Yesterday’s thinks list was very effective. I may have to start posting these every morning, just for my own clarity of mind. Possibly I should lock them up so nobody else has to read them, but that might diffuse their effectiveness.
thinks to do today:
finish PL revisions
take myself on a walk to the store for some lotion
Other thinks that would also be good include more laundry, cleaning the kitchen, and not eating too much junk food. These, one imagines, become perennial on such a list, but I think if I put them on the actually bullet-point list the list starts looking like it’s too overwhelming. Poooooor me.
Lessa’s story was too long for my LJ comments, so I’m posting it behind the cut tag, because
A walk on the wild side
by Elizabeth McDonald
June 3, 2006
I married an Irish man. Not just Irish, but only 3rd generation American-Irish. Rumor has it that they had to come to the land of the free to stay free – something about a bridge, a bomb, and an English Lord. All attempts to confirm are impossible, of course, due to the very nature of Irish storytelling. For many people this explains everything about my husband in a nutshell. Life with Kevin was always an adventure, one always told in stories that began with those seven fateful words: So, my buddies and I were drinking…
This story is no different.
First, I must explain some things about our neighbor across the road. Chris was old – older then God, old. As he neared up on the grand age of 90 or so, he decided that he would fence in part of his yard next to his extensively fenced in garden, and raise baby geese. He could been seen out there daily, pampering the ever noisier goslings, giving them the best of feed and fattening them up for his pre-determined slaughtering day. Unfortunately, when the time came to actually slaughter, pluck, clean and freeze them, Old Chris found himself far too attached to the stinking, dirty, noisy birds, and thus didn’t have the heart to harm his feathered friends.
Sal, Chris’s son who is only slightly younger then God, indulged his aging dad, and they kept the stupid geese. The geese soon found ways to get out of their pen and wander the neighborhood, chasing the cats, and being chased by the dogs. They were even known to run off the occasional moose with their honking in the wee hours of the morning – or so it was told, when we neighbors would complain of the noise. But Chris loved them, and thus we didn’t complain too much. That’s what neighbors are for, right?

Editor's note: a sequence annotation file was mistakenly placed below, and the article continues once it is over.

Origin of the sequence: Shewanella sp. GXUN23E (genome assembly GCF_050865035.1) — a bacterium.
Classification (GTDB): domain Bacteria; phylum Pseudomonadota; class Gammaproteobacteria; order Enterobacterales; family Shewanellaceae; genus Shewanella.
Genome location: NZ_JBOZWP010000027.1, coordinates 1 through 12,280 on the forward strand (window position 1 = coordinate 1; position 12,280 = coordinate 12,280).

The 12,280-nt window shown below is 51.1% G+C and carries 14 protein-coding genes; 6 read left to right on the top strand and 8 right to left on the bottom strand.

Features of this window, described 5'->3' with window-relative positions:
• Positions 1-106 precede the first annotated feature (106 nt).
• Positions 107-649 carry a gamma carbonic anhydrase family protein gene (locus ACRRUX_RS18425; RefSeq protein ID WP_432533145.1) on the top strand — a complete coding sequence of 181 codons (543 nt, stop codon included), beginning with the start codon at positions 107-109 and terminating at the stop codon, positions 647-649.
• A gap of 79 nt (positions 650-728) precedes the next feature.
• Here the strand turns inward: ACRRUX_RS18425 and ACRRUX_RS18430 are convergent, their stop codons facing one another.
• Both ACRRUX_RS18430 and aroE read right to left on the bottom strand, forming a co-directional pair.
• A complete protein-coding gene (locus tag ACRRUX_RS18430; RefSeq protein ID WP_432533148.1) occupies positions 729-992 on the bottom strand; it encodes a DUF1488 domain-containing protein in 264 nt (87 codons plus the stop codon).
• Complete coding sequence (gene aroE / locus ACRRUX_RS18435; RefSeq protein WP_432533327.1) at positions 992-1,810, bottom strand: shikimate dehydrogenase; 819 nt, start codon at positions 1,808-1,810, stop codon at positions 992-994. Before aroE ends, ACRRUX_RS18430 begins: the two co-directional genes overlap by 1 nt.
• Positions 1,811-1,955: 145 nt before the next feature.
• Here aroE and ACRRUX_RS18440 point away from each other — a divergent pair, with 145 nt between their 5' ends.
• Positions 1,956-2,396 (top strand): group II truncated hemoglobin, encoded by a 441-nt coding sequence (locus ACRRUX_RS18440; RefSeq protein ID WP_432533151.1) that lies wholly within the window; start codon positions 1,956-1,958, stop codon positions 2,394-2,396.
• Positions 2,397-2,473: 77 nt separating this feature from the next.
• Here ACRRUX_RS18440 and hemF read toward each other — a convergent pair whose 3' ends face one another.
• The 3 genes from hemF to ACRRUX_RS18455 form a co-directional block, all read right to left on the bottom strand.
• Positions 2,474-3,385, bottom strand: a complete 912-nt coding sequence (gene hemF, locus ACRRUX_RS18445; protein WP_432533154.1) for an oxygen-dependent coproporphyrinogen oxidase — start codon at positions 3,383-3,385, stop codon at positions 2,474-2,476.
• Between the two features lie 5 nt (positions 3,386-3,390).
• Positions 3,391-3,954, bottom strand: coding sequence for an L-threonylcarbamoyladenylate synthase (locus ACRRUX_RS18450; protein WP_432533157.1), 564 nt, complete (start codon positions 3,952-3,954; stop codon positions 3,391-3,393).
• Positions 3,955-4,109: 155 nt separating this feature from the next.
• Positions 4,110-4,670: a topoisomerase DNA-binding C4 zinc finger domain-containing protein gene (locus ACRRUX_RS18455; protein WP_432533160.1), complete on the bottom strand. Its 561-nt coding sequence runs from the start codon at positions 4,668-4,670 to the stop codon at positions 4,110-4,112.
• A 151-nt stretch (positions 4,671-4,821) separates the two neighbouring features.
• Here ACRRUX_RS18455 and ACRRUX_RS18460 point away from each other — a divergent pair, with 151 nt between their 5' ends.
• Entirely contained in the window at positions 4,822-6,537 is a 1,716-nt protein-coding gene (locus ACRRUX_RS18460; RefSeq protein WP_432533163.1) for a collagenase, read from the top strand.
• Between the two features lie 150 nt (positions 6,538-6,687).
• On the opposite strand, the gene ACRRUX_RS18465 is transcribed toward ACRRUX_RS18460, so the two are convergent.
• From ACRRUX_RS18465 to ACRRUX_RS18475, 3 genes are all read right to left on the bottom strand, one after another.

So, Kevin and his friends were drinking (I told you!) one night. Flaming Dr. Pepper was the drink of choice, and the normal suspects of Jarhead, Jason and Kevin were downing them with startling regularity. It was well towards midnight, the kids were sleeping, and I was puttering away on the computer, shaking my head at the boys who were determined to be boys. The geese across the road started up a racket, and Kevin’s hazel eyes suddenly lit up with delight. He had an idea!
They would steal a goose.
Had it stopped there it would still be an amusing tale that any good partly Irish lass such as myself could expound upon. Fortunately, or not as the case may be, no embellishments are necessary, for my husband and his friends provided plenty more details as the evening went on.
First, they needed a plan, for any successful caper needed a plan!
They picked up their glasses, swept the coffee table clear of any snack residue, spread out a large piece of paper, grabbed pencils and commenced to plan in earnest. It was complete with diagrams and strategy – for the theft, as well as many possible retreats, with or without their objective, an objective that was painfully drawn in detail. Jason – the artist of the group, so insisted on a realistic portrayal of their Goose that he went so far as to borrow the kids’ crayons to color in his drunken scrawls. They sent Jarhead for recon – he was a former Marine, after all, and could do it right! They mapped out the Goose pen, the garden, the location of houses, etc. They made sure every contingency was properly prepared for.
Need I even mention that they continued to partake of the drink de jour during all of this? I thought not. The beer, 151, and Amaretto flowed freely throughout, while I continued to ignore them to the best of my ability. I would have laid good money on their passing out before being able to put their plan into motion. I would have lost.
After they had mapped out what would surely be a successful theft, they broke into Jarhead’s old duffle bags, and soon all three were decked out in official Marine camouflage gear from head to toe – including face paint. They were so proud standing there, weaving, giggling, and smudging black, tan and green across their faces.